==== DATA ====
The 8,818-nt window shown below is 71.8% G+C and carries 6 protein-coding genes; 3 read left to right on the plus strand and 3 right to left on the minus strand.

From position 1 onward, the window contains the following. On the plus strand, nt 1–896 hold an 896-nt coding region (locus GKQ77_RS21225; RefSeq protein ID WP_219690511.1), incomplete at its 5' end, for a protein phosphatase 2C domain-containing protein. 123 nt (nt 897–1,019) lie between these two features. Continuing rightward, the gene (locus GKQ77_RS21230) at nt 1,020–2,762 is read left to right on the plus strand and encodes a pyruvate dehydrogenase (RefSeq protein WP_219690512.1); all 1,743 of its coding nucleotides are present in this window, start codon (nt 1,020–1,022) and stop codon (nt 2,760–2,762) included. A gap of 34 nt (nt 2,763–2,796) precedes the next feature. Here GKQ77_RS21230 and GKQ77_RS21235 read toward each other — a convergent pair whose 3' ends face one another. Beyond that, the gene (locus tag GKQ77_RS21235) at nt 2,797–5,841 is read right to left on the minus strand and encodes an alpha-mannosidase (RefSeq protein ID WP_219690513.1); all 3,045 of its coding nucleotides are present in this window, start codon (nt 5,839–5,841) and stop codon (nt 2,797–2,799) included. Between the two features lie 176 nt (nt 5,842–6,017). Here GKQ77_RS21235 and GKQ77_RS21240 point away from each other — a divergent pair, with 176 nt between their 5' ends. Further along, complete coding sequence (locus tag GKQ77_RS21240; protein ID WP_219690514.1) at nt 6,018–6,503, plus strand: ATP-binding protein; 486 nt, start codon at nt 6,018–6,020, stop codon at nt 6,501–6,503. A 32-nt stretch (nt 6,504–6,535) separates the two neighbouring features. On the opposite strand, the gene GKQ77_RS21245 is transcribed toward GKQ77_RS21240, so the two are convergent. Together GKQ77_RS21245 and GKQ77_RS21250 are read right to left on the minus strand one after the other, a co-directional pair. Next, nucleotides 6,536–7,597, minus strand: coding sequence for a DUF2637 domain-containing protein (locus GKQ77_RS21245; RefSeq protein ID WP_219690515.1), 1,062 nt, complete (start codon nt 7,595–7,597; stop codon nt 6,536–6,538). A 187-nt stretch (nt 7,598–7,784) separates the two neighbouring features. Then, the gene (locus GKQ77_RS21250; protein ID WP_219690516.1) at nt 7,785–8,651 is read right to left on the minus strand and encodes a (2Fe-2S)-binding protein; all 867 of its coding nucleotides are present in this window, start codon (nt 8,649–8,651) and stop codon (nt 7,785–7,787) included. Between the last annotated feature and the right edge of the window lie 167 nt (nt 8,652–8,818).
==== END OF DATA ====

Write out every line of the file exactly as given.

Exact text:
The 8,818-nt window shown below is 71.8% G+C and carries 6 protein-coding genes; 3 read left to right on the plus strand and 3 right to left on the minus strand.

From position 1 onward, the window contains the following. On the plus strand, nt 1–896 hold an 896-nt coding region (locus GKQ77_RS21225; RefSeq protein ID WP_219690511.1), incomplete at its 5' end, for a protein phosphatase 2C domain-containing protein. 123 nt (nt 897–1,019) lie between these two features. Continuing rightward, the gene (locus GKQ77_RS21230) at nt 1,020–2,762 is read left to right on the plus strand and encodes a pyruvate dehydrogenase (RefSeq protein WP_219690512.1); all 1,743 of its coding nucleotides are present in this window, start codon (nt 1,020–1,022) and stop codon (nt 2,760–2,762) included. A gap of 34 nt (nt 2,763–2,796) precedes the next feature. Here GKQ77_RS21230 and GKQ77_RS21235 read toward each other — a convergent pair whose 3' ends face one another. Beyond that, the gene (locus tag GKQ77_RS21235) at nt 2,797–5,841 is read right to left on the minus strand and encodes an alpha-mannosidase (RefSeq protein ID WP_219690513.1); all 3,045 of its coding nucleotides are present in this window, start codon (nt 5,839–5,841) and stop codon (nt 2,797–2,799) included. Between the two features lie 176 nt (nt 5,842–6,017). Here GKQ77_RS21235 and GKQ77_RS21240 point away from each other — a divergent pair, with 176 nt between their 5' ends. Further along, complete coding sequence (locus tag GKQ77_RS21240; protein ID WP_219690514.1) at nt 6,018–6,503, plus strand: ATP-binding protein; 486 nt, start codon at nt 6,018–6,020, stop codon at nt 6,501–6,503. A 32-nt stretch (nt 6,504–6,535) separates the two neighbouring features. On the opposite strand, the gene GKQ77_RS21245 is transcribed toward GKQ77_RS21240, so the two are convergent. Together GKQ77_RS21245 and GKQ77_RS21250 are read right to left on the minus strand one after the other, a co-directional pair. Next, nucleotides 6,536–7,597, minus strand: coding sequence for a DUF2637 domain-containing protein (locus GKQ77_RS21245; RefSeq protein ID WP_219690515.1), 1,062 nt, complete (start codon nt 7,595–7,597; stop codon nt 6,536–6,538). A 187-nt stretch (nt 7,598–7,784) separates the two neighbouring features. Then, the gene (locus GKQ77_RS21250; protein ID WP_219690516.1) at nt 7,785–8,651 is read right to left on the minus strand and encodes a (2Fe-2S)-binding protein; all 867 of its coding nucleotides are present in this window, start codon (nt 8,649–8,651) and stop codon (nt 7,785–7,787) included. Between the last annotated feature and the right edge of the window lie 167 nt (nt 8,652–8,818).